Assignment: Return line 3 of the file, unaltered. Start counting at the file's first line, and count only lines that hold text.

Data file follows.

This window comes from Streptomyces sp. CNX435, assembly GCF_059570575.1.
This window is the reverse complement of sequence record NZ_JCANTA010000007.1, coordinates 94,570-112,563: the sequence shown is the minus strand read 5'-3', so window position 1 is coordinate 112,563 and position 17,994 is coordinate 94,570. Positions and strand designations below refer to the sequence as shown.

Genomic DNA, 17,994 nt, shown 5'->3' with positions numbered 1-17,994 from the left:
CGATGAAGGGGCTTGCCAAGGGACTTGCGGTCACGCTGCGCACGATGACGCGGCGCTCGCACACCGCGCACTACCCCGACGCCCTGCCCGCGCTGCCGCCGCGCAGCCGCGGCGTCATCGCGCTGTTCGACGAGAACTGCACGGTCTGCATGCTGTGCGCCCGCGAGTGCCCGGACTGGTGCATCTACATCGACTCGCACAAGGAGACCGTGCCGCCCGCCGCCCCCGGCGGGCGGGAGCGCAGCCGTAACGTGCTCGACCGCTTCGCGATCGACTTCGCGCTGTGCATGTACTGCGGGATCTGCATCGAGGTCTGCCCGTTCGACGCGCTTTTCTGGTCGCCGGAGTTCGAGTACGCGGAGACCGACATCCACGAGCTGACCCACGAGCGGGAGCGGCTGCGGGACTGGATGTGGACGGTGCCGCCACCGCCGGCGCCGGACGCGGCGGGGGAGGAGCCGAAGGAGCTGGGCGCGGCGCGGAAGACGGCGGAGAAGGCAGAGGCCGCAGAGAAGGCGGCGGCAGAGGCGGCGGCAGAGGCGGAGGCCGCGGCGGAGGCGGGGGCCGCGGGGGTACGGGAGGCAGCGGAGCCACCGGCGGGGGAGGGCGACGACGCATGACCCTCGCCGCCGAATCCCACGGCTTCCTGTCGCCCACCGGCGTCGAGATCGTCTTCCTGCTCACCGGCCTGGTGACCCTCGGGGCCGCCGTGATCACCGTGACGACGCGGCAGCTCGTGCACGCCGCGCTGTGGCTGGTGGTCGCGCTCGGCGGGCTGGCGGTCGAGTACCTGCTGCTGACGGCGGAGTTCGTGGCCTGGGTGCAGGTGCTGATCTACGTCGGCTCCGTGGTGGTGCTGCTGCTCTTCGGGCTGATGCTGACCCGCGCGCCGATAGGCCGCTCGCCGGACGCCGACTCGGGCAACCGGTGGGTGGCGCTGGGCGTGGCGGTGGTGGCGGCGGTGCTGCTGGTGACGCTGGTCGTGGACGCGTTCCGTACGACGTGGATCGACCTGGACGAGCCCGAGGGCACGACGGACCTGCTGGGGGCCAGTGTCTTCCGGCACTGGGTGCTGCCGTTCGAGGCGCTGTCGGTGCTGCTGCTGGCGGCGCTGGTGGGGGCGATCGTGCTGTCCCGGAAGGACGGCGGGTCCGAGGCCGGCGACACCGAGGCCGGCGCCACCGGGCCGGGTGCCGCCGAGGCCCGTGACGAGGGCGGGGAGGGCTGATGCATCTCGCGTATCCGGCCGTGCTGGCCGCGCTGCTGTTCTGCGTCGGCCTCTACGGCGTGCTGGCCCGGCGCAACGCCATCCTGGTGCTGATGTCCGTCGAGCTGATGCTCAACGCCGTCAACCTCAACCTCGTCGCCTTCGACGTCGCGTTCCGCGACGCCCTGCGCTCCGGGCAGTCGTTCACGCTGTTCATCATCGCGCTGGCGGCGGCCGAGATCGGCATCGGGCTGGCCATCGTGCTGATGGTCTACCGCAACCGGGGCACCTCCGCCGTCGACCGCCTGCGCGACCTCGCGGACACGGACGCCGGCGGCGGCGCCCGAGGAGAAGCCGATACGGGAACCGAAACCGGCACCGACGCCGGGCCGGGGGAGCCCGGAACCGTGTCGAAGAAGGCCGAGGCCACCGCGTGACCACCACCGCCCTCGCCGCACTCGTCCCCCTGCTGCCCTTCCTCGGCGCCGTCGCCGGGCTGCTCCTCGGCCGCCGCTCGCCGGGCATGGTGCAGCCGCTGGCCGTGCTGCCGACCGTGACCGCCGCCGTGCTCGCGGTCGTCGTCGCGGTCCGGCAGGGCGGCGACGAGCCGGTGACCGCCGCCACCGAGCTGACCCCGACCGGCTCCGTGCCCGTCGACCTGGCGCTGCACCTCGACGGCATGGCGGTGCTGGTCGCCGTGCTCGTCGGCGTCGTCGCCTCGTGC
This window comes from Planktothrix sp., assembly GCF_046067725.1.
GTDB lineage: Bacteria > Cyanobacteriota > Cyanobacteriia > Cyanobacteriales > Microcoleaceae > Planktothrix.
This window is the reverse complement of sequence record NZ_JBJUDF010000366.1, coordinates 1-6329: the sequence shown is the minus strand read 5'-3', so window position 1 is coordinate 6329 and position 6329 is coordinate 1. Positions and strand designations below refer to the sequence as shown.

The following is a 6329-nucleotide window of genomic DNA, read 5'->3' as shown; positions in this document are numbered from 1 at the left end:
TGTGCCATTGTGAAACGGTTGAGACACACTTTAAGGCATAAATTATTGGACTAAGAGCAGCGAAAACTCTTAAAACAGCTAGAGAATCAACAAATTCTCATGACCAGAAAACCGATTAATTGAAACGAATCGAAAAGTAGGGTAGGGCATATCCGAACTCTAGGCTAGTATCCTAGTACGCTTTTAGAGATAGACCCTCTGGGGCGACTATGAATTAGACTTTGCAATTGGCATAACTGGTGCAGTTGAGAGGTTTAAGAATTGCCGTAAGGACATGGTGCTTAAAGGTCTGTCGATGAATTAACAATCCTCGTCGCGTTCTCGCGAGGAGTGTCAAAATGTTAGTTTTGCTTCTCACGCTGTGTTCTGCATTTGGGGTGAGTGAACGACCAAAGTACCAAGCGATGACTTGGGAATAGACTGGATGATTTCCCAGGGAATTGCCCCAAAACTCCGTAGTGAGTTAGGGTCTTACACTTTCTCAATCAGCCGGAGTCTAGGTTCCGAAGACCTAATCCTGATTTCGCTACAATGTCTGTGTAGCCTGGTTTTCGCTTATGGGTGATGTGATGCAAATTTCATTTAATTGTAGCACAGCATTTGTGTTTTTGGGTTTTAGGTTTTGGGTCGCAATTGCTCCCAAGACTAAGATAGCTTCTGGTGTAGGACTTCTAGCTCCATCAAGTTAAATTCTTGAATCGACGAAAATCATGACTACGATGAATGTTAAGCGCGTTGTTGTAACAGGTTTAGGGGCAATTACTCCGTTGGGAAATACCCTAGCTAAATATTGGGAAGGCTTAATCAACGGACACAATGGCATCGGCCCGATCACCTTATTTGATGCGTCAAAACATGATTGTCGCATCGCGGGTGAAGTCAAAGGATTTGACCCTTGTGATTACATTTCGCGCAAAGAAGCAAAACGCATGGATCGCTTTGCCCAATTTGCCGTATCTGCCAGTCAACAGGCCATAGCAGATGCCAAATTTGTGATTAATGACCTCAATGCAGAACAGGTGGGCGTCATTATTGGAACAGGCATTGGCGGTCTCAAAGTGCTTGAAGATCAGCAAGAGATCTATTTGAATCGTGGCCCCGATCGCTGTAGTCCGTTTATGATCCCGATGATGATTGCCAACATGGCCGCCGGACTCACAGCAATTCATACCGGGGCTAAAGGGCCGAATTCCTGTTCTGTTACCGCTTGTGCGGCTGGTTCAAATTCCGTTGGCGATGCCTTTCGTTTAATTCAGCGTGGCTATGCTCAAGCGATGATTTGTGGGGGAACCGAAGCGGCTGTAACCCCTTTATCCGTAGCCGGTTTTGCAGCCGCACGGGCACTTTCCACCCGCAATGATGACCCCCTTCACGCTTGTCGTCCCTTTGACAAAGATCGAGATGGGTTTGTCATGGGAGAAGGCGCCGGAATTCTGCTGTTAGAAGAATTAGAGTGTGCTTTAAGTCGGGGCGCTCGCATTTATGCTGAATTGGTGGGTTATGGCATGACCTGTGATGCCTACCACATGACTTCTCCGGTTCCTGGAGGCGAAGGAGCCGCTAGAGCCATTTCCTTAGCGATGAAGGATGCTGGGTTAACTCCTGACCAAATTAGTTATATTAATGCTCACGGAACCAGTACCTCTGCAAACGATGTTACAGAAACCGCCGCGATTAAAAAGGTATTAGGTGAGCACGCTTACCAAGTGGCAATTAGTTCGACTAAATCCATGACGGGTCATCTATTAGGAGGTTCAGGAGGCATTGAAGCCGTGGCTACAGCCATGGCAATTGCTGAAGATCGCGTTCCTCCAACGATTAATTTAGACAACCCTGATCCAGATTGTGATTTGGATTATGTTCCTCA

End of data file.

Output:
Genomic DNA, 17,994 nt, shown 5'->3' with positions numbered 1-17,994 from the left: